Between April 2022 and March 2023, the UK was the second most attacked country in the world for ransomware according to research conducted by Marcelo Rivero, Malwarebytes’ ransomware specialist, who monitors information published by ransomware gangs on their dark web sites. Ransomware attacks have continued as a significant threat last year and we predict they will continue to be so in 2024.
And, unfortunately for sectors such as social care, which continue to operate on less-sophisticated IT systems, with limited, if any cyber security protocols as well as valuable client data, they are easy targets.
What is ransomware?
This is a malicious attack against a network where the criminals get access to data and either steal it, threaten to delete it or encrypt it. The criminals will then demand a payment for the return of the data. Imagine how this could affect your social care organisation - personal data relating to your clients or staff, the operations of your business or contacts with others - these could all be compromised or lost.
The reality is that ransomware is now viewed as a business model and many entities behind these attacks will present themselves as being on the same side as the victim. So, in return for the payment your organisation will often be supported through a process which will return the data that has been encrypted / stolen. And yet, paying the ransom does not guarantee the return of the data and certainly does not mean that it won’t be sold on or published at some point in the future. Also, your network will still be infected, and you are more likely to be targeted again at another point in time.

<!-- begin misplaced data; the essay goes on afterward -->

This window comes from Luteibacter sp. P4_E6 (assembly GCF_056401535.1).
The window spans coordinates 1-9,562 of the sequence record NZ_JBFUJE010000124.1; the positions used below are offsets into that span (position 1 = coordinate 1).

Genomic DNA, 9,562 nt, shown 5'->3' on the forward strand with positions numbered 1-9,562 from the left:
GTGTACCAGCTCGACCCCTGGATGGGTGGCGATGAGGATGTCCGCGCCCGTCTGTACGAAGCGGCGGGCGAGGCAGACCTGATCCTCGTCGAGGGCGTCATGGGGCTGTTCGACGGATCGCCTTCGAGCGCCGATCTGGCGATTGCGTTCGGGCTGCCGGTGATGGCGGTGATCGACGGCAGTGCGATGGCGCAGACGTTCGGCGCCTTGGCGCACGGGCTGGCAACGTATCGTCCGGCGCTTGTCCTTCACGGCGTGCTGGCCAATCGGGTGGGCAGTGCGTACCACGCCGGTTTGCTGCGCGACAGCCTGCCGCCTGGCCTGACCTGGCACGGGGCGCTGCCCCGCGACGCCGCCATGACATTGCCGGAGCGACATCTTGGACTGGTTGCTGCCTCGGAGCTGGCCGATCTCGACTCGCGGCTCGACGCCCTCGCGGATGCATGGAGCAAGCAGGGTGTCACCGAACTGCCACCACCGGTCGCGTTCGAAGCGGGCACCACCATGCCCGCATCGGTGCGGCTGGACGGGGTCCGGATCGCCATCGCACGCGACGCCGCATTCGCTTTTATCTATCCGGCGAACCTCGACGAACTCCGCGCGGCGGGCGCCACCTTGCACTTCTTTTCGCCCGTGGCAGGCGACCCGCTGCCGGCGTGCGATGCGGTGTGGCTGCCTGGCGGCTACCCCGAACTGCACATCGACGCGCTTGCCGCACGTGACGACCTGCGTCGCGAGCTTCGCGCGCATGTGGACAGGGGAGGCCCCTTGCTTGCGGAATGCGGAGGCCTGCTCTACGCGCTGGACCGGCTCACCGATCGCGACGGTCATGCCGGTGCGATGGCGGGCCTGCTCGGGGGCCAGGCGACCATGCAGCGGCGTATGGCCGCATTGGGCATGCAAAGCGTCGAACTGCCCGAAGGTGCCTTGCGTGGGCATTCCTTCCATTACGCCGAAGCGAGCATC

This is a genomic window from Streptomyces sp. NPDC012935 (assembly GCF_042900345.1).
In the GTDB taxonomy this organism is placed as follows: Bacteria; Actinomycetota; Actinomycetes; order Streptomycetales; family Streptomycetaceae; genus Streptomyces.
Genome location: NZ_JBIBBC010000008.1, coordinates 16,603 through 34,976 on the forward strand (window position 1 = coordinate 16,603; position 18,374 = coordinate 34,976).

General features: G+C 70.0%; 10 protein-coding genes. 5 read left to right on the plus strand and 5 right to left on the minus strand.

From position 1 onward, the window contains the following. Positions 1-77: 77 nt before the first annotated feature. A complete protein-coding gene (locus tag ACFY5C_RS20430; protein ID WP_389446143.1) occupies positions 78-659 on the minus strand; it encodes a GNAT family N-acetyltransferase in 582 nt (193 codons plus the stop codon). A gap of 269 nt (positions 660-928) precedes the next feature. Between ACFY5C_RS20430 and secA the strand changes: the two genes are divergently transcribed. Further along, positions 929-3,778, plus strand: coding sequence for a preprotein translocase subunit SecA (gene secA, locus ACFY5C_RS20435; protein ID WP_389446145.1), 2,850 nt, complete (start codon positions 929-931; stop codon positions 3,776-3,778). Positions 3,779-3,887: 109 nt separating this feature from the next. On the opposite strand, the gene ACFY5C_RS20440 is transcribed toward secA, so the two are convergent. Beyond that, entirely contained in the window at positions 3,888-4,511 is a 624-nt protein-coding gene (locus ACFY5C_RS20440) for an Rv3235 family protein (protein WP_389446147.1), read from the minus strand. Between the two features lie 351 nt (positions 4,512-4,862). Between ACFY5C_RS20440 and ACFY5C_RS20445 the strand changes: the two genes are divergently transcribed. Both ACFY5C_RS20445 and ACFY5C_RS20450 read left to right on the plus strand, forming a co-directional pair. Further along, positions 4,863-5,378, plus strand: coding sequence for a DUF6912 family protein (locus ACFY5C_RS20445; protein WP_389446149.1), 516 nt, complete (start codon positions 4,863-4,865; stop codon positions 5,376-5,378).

The impact of a successful attack against your website or network can be catastrophic and lead to website downtime, loss of data and permanent loss of reputation. But there are things you can do.
Can you protect yourself from these attacks?
Ransomware is always preceded by an attack on the network itself, commonly through use of stolen credentials, a phishing e-mail or brute force attack. These attacks are increasing in complexity and sophistication meaning that defence against these dark arts needs continual review. But the key points for protection to remember, are:
1. Make your network resilient and practice good cyber hygiene – using Cyber Essentials (CE) principles. As a member of the WCRC we will guide you through the process of preparing for Cyber Essentials.
2. Make sure staff awareness training is up to date – spotting a phishing e-mail early will prevent a lot of pain further on down the line. Have a look at the Cyber Ninja Training Scheme that focusses on increasing personal knowledge and organisational awareness of cyber safety and boost resilience.
3. Make sure all staff know the symptoms of an ongoing ransomware attack and respond quickly to it using a prepared incident response plan.
4. Identify common points of failure across the network – patch vulnerabilities and restrict access from malicious sites and IP addresses – the important thing is to understand where your main vulnerabilities are, then deal with them first.
Join our cyber community for free with our WCRC Core Membership where you will be supported through implementing the changes you need to make to protect your organisation further.